'Brokeback Mountain' Leads Oscar Nominations
MADELEINE BRAND, host:
This is Day to Day, I'm Madeleine Brand.
ALEX CHADWICK, host:
And I'm Alex Chadwick. Coming up, hundreds of thousands of people are on their way to Detroit for the Super Bowl, and they will leave behind there tons of trash. The environmental impact of the big game, just ahead.
BRAND: But first, the biggest game in Hollywood has just begun, predicting who will win the academy awards. The Oscar nominations were announced this morning, and a little cowboy movie swept nearly ever major category.
Mr. SID GANIS (President, Motion Picture Academy): Michelle Williams in Brokeback Mountain.
Ms. MIRA SORVINO (Actress): Jack Gyllenhaal in Brokeback Mountain.
Mr. GANIS: We have Ang Lee, Brokeback Mountain.
Ms. SORVINO: Heath Ledger in Brokeback Mountain.
Mr. GANIS: Larry McMurtry and Diana Ossana for Brokeback Mountain.
Ms. SORVINO: Brokeback Mountain, Diana Ossana and James Seamus, producers.
BRAND: That's actress Mira Sorvino, who along with Sid Ganis, president of the Motion Picture Academy, announced the nominees. The film Brokeback Mountain received eight nominations, and jack-of-all-trades George Clooney is nominated in three separate categories as supporting actor for Syriana, as director for Good Night and Good Luck and for co-writer for that film as well.
And here to discuss the nominations in Claude Brodesser. He's a former reporter for Variety, now the host of the weekly public radio program The Business. And welcome to our public radio program, DAY TO DAY.
Mr. CLAUDE BRODESSER (Host, The Business): Hi, Madeline.
BRAND: So, Claude, what immediately struck you about these nominations?
Mr. BRODESSER: Well, I think it's the rise of the dependees. There was a time where studios lived for this sort of day. People got up early, they had their danish, and they crowed madly that they had received Oscar nominations.
And the fact is that you, NPR listener, are to blame for the change that we see here, namely that specialized film, these sort of smaller studio-owned operations like Focus Features and Fox Searchlight and so on--these are all companies now that sort of responsible for doing the serious thinking because audiences that take these films seriously, that love cinema, need to be dynamited out of their homes to go to the movies, so the result of that is that these very well-heeled people who've used their homes as cash machines have outfitted home theaters, and they don't go to the movies.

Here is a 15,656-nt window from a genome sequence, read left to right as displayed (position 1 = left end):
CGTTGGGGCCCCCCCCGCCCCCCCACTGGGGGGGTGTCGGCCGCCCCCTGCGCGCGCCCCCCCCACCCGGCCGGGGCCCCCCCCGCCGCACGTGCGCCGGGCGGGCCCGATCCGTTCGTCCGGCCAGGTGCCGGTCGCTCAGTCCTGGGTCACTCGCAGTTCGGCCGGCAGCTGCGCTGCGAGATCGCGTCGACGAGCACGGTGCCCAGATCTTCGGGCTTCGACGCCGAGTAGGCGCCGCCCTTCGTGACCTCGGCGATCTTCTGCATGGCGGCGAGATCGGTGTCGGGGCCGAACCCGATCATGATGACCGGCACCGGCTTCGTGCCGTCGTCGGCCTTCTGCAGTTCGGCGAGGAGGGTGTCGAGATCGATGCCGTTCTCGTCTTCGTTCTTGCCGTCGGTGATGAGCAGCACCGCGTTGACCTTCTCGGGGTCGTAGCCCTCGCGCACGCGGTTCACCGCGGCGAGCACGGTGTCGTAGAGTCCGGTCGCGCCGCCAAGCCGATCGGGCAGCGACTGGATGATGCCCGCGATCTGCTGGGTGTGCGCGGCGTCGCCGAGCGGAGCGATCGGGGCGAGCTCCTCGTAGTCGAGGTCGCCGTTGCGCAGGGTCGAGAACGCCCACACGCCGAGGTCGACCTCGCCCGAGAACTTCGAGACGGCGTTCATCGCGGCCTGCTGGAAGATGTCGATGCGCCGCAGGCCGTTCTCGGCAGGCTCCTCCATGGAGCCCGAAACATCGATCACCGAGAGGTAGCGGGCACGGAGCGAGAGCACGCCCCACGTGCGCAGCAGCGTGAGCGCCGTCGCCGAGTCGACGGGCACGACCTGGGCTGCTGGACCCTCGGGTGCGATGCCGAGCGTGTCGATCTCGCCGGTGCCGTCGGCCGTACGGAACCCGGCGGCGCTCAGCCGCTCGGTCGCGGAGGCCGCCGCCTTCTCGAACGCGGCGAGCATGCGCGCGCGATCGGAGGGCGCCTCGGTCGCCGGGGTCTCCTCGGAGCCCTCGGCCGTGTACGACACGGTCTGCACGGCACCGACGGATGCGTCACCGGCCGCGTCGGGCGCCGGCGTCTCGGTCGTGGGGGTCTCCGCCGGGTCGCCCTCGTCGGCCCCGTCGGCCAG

The result is that these sort of serious movies need to be made for a price and we see that in the nominations today, that really of the five best picture nominees, there's really only one studio film there, which of course, is the Dreamworks' revenge, blood-soaked, funfest that is--the name escapes me now--oh, Munich. Thank you.
BRAND: Munich. But Munich is still a serious movie.
Mr. BRODESSER: Oh, they're all serious movies. They're all just very small budget movies. For instance, Crash is an independent, truly an independent from Lion's Gate. Brokeback Mountain, of course, which comes to us from Focus Features. These are films that are made for a price and for a very specific, specialized audience.
BRAND: But you say, to blame. Isn't this a good thing. These are supposedly the best films, the...
Mr. BRODESSER: Oh, there's, this is not an observation about aesthetics or quality. These are all excellent movies, and I'm not here - I'm not even a critic, so I would never even deign to offer criticism about the nature of the filmmaking, but what we do know is that they are made for less, and it certainly is the case that studios do not put a financial premium on the making of an Oscar movie anymore.
BRAND: Okay, let's go to the big winner in these nominations, Brokeback Mountain. Here is a movie that has swept every, almost every major category, except for nomination, of course, of best actress. Here's a little clip.
Unidentified Man #1: What if you and me had a little grass somewhere and a little cow and calf operation? It'd be a sweet life.
Unidentified Man #2: I told you, it ain't going to be that way.
BRAND: Now, Claude Brodesser, this film obviously beloved in the Academy, but what about in the greater world shall we say? How has it been received?
Mr. BRODESSER: You mean the red states, so to speak?
(Soundbite of laughter)
BRAND: I mean everywhere else.
Mr. BRODESSER: Well, it was an interesting campaign for this movie in terms of a marketing campaign early on. It looked sort of like any other movie. It was very mainstream. There was pictures of wives, and you would get the impression that this was about life on the range instead of the sort of fraught social topic that it is. So that's yielded dividends, but I think a good movie's a good movies is a good movie, and I think people are responding to that.
BRAND: All right. As you look over this list, any glaring omissions?
Mr. BRODESSER: Well, I don't know about glaring. I think if you're not on a list, everybody would say, it's a glaring omission. I'm not there. But I think a lot of people were surprised that Walk the Line, which was a fairly well received studio film, certainly fantastic performances from Joaquin Phoenix and Reese Witherspoon, that James Mangold wasn't in some way nominated, either for directing or writing. He worked for years on this script. I think it turned out pretty spectacularly. He got great performances out of his actors, and he's nowhere to be seen. But by and large, sort of the usual suspects in some ways. It's just sort of--what's unusual is the omission of studio film from the list of suspects.
BRAND: Claude Brodesser is host of The Business. It's a weekly public radio program about the inside workings of Hollywood, and Claude Brodesser, thank you for joining us.
Mr. BRODESSER: My pleasure, Madeline.